The world wars did great damage to the American political constitution, in focusing the public’s attention through the radio onto the leader — the leader, who towered in imaginations, who could view the global conflict and distill all the information, creating a battle plan. As the twentieth century progressed, the ambitions of the presidency became ever more ambitious. The president was not merely spearheading a war against a particular foreign power; he was the Leader of the Free World, casting a watchful eye over the entire globe to save it from the spectre of communism. At home, ambitions were no less awe-inspiring, as Nixon, Johnson, Reagan and others sought to rid American society of substance abuse and poverty, companions of the human race from the word go. Now, when a shooting erupts, or a hurricane washes over a city, the president is expected to arrive and say soothing things, like daddy reassuring frightened children. Because one of the few active roles allotted to him by the Constitution is that of Commander-in-Chief, presidential ambition has been matched by growing and inappropriate use of the military, both abroad and at home. Although the Vietnam war and Nixon’s resignation did tremendous damage to the esteem of the presidency, “Superman Returned” after 9/11, when George W. Bush became the defiant face of the nation toward terrorism. Whatever he did, he was doing it to Make America Safe, and he didn’t need a permission slip to do it — L’état est George.
The problem with all this power accruing to the presidency isn’t just that it is merely unconstitutional, or manifestly dangerous in the abuses that have already occurred and continue to occur. (There’s no shortage: the freewheeling ability to call anyone a terrorist and make them disappear, tried only in secret by the military; drone assassinations without explicit congressional sanction, even of American citizens; widespread data collection, and it goes on and on.) There are limits in nature itself that ensure that the presidency is never as effective as it desires. American foreign policy in the middle east, for instance, seems to be nothing more than a self-perpetuating stream of debacles. We meddle in Iran, and made an enemy; we used Iraq to attack them, and armed a madman; we attacked the madman, and created ISIS. Nearer to home, the president may be the object of all our hopes and fears, but he can’t stop hurricanes and the economy is not a machine to be manipulated. Like nature, it fights back. Even when things seem to be going merrily, it’s of little avail: the public only cares what fresh triumphs Caesar has wrought. If the economy tanks right before an election, woe to the incumbent party. All this assumes the president is making competent decisions to begin with, when throughout the 20th century the office-holder has become increasingly isolated from reality — surrounded by the party faithful and underlings who are awed by the office or have no incentive to tell him he’s erring. So much power and adulation is not only dangerous to governance, but to the mental health of the occupant, held in godlike awe and expectation to fix all the problems, and offer or at least project strength and comfort when a crisis erupts.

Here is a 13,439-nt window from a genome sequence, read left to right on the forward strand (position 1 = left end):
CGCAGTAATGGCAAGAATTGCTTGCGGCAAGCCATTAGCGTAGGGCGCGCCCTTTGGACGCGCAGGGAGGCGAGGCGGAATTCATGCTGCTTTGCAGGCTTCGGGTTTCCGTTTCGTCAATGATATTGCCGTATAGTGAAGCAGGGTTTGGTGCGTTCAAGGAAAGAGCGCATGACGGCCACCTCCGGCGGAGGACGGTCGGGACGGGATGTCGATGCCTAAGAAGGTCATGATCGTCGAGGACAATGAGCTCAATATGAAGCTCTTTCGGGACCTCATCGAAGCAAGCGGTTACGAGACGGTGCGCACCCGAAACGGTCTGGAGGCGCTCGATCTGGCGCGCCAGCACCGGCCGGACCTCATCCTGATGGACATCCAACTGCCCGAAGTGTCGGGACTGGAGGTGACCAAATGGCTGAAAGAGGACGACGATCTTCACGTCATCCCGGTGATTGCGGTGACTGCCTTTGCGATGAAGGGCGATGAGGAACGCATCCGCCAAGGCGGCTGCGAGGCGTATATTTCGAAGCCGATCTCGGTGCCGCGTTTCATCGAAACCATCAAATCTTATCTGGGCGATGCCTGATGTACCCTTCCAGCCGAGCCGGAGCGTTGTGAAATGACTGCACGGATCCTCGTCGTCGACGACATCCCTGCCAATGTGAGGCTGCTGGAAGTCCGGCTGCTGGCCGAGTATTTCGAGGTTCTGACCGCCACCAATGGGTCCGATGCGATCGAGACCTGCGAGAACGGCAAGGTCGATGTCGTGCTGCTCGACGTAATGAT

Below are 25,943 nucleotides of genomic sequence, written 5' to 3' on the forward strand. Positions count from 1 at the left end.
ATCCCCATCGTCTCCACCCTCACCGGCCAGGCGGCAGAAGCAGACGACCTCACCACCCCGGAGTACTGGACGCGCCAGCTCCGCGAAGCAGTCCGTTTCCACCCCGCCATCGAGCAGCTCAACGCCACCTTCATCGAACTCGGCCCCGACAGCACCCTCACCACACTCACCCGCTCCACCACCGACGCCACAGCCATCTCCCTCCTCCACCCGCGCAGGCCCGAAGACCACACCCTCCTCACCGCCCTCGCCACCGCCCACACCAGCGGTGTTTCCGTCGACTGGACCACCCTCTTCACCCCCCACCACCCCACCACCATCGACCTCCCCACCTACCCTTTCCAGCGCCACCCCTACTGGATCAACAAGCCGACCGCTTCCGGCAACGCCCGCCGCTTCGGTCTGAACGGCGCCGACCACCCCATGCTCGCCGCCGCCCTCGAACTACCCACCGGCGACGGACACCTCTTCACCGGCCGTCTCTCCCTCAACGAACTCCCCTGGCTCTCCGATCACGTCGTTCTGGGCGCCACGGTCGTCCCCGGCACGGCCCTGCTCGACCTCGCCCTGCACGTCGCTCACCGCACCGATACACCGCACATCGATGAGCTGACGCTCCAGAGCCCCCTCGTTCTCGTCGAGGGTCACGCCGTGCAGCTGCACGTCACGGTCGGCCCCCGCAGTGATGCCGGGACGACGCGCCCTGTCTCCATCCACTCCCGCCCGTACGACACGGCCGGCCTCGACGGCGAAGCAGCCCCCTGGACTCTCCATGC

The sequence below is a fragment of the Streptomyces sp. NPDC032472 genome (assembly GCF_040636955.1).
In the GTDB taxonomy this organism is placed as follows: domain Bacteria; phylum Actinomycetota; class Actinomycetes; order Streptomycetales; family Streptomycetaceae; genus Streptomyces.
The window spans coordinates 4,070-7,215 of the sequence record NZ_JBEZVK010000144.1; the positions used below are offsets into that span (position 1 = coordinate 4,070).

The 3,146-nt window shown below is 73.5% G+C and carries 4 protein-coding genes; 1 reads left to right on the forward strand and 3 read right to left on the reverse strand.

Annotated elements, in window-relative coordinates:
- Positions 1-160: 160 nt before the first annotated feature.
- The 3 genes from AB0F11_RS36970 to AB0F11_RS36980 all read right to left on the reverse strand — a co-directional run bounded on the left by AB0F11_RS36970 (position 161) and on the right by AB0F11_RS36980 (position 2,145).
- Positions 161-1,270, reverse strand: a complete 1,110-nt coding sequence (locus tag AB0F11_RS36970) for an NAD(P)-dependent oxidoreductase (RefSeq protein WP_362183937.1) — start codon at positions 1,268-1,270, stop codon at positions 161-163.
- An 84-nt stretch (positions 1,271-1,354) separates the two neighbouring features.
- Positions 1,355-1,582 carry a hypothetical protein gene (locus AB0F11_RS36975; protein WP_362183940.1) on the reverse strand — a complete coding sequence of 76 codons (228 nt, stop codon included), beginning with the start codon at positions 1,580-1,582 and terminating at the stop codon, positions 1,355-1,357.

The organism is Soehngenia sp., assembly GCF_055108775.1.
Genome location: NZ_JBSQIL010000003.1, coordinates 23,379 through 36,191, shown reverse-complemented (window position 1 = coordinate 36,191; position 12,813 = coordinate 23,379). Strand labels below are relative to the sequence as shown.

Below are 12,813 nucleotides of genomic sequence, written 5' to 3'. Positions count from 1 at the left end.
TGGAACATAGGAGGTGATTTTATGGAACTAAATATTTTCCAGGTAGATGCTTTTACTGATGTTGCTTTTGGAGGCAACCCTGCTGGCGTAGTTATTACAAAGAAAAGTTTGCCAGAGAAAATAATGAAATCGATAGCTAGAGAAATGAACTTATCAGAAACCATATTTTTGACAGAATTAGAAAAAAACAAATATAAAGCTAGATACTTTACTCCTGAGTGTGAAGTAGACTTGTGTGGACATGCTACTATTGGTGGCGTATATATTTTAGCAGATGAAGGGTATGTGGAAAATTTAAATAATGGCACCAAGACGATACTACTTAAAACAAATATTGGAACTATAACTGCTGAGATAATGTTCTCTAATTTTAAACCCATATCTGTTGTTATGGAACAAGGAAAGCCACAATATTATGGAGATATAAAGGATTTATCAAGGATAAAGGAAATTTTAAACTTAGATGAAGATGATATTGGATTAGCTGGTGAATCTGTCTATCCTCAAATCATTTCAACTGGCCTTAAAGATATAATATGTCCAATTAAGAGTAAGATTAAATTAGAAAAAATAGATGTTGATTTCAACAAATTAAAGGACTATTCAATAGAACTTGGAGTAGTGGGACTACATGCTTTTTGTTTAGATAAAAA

What’s the solution? Well, there isn’t one, really. Congress can impose limits on the president, as it did with the War Powers act, but it has to be willing to hold him accountable. These days, Congress’ chief function seems to be to pay lobbyists and run for office. Ultimately, reigning in the cult may lie in waking up the cultists, the American people, who instead of being Egyptians genuflecting before Pharoah, should return to their 18th century roots of viewing with deep suspicion any man presuming to order their lives about. The current slate of men and women offers little hope in that regard, however, as the adulating masses cheering on Trump and Sanders obviously believe that one man can overcome reality itself. There may be hope, however, in the fact that two figures with no real affiliation or loyalty to their party have populist support; it is a signal that Americans are weary of business as usual and might respond to third-party approaches.
(Happy president’s day.)
Related:Recarving Rushmore: Ranking the Presidents on Peace, Prosperity, and Liberty
, Ivan Eland.The Once and Future King: The Rise of Crown Government
, F.H. Buckley. Argues that an over-responsible president or prime minister is a problem not only for the United States, but for the United Kingdom and Canada as well. I read this last July and will read it again this year in hopes of giving it a proper review. Cult of the Presidency
was read last January and again last July.